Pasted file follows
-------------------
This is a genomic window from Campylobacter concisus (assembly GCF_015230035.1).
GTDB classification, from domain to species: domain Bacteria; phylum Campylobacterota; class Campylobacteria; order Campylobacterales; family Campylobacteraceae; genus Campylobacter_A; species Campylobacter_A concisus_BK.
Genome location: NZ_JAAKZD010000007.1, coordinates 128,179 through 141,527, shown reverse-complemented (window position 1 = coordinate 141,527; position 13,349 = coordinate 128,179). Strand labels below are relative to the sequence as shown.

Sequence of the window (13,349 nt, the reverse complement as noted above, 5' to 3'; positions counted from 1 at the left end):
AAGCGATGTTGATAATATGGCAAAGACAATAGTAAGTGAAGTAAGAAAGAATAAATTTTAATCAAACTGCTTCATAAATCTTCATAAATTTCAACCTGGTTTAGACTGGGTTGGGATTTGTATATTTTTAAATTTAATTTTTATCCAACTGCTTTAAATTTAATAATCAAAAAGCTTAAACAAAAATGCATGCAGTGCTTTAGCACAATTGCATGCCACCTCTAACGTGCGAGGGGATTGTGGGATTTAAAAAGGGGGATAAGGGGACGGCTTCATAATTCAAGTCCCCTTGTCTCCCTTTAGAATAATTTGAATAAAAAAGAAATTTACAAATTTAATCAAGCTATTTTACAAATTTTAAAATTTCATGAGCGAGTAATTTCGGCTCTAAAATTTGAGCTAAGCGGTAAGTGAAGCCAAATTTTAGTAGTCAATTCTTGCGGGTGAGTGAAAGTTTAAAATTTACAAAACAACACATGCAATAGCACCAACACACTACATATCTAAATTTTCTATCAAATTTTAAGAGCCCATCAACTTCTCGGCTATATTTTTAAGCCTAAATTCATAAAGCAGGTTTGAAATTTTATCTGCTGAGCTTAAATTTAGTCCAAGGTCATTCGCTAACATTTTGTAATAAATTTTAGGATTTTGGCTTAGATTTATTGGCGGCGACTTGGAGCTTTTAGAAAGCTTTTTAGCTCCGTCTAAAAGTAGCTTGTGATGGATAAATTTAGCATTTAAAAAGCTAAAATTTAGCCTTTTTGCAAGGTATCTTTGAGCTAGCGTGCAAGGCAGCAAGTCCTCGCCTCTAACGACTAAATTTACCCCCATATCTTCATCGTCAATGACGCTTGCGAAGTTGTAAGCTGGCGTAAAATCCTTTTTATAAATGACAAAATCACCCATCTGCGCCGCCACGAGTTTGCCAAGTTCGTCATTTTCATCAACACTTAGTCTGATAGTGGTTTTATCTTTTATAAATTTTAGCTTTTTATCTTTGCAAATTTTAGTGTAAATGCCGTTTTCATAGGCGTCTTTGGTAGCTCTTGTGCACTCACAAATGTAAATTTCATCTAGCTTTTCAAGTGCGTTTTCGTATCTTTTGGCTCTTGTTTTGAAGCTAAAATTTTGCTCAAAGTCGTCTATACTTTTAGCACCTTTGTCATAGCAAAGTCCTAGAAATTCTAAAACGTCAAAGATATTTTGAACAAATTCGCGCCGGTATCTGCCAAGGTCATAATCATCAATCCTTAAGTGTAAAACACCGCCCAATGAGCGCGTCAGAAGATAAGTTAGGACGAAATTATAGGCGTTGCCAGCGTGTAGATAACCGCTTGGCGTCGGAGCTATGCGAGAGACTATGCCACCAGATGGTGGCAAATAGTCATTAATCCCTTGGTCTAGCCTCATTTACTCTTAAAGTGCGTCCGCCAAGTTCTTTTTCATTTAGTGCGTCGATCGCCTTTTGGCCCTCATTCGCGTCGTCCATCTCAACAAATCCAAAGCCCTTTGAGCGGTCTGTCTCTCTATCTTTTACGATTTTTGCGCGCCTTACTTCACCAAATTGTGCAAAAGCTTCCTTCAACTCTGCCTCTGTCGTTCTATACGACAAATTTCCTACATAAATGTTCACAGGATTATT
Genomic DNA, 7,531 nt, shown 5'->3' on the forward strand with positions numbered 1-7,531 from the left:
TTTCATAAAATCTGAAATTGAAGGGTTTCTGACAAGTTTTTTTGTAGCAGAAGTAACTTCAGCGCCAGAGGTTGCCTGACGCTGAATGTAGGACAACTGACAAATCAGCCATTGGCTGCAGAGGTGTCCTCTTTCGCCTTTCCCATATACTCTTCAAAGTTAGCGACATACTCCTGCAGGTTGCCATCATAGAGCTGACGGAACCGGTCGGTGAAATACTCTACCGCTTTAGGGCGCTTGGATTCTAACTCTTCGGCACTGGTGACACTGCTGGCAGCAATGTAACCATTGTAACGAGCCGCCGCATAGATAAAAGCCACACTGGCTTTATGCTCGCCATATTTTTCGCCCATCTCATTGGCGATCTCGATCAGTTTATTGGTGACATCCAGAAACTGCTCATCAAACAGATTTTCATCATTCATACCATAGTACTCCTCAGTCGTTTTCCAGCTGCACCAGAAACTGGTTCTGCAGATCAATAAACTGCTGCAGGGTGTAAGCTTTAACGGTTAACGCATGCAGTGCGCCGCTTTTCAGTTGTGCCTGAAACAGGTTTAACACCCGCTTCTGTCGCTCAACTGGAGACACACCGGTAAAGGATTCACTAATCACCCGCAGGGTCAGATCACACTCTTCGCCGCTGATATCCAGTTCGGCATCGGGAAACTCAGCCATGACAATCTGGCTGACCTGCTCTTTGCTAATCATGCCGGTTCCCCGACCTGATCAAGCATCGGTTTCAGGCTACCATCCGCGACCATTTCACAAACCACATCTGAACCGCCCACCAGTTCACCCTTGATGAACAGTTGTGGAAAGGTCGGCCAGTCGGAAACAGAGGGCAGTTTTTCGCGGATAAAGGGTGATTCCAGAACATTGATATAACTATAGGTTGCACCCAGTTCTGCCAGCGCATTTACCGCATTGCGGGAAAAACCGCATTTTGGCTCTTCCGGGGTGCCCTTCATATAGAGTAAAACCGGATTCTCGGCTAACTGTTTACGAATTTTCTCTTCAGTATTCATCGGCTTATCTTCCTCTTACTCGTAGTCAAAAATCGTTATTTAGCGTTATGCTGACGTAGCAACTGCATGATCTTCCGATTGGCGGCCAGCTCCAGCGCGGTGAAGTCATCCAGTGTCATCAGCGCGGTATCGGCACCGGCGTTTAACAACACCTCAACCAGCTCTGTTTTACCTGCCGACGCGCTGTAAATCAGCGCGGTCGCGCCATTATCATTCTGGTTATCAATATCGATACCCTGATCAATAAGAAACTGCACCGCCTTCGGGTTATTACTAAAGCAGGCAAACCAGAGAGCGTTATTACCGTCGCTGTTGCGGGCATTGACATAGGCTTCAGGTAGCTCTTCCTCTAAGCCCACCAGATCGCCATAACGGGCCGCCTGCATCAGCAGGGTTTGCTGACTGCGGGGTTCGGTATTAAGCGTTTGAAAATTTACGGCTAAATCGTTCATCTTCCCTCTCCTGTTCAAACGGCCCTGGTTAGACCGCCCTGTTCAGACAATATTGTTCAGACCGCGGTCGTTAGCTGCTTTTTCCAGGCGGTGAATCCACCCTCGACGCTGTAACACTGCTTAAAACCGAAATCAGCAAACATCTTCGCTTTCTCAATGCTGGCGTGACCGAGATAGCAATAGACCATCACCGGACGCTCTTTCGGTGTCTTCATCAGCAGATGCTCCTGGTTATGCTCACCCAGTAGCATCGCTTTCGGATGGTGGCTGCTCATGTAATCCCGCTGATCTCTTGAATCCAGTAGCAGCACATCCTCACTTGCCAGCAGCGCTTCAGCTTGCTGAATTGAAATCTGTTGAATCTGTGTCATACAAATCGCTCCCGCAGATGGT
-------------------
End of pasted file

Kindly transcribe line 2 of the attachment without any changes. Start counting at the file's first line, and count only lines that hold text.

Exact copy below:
GTDB classification, from domain to species: domain Bacteria; phylum Campylobacterota; class Campylobacteria; order Campylobacterales; family Campylobacteraceae; genus Campylobacter_A; species Campylobacter_A concisus_BK.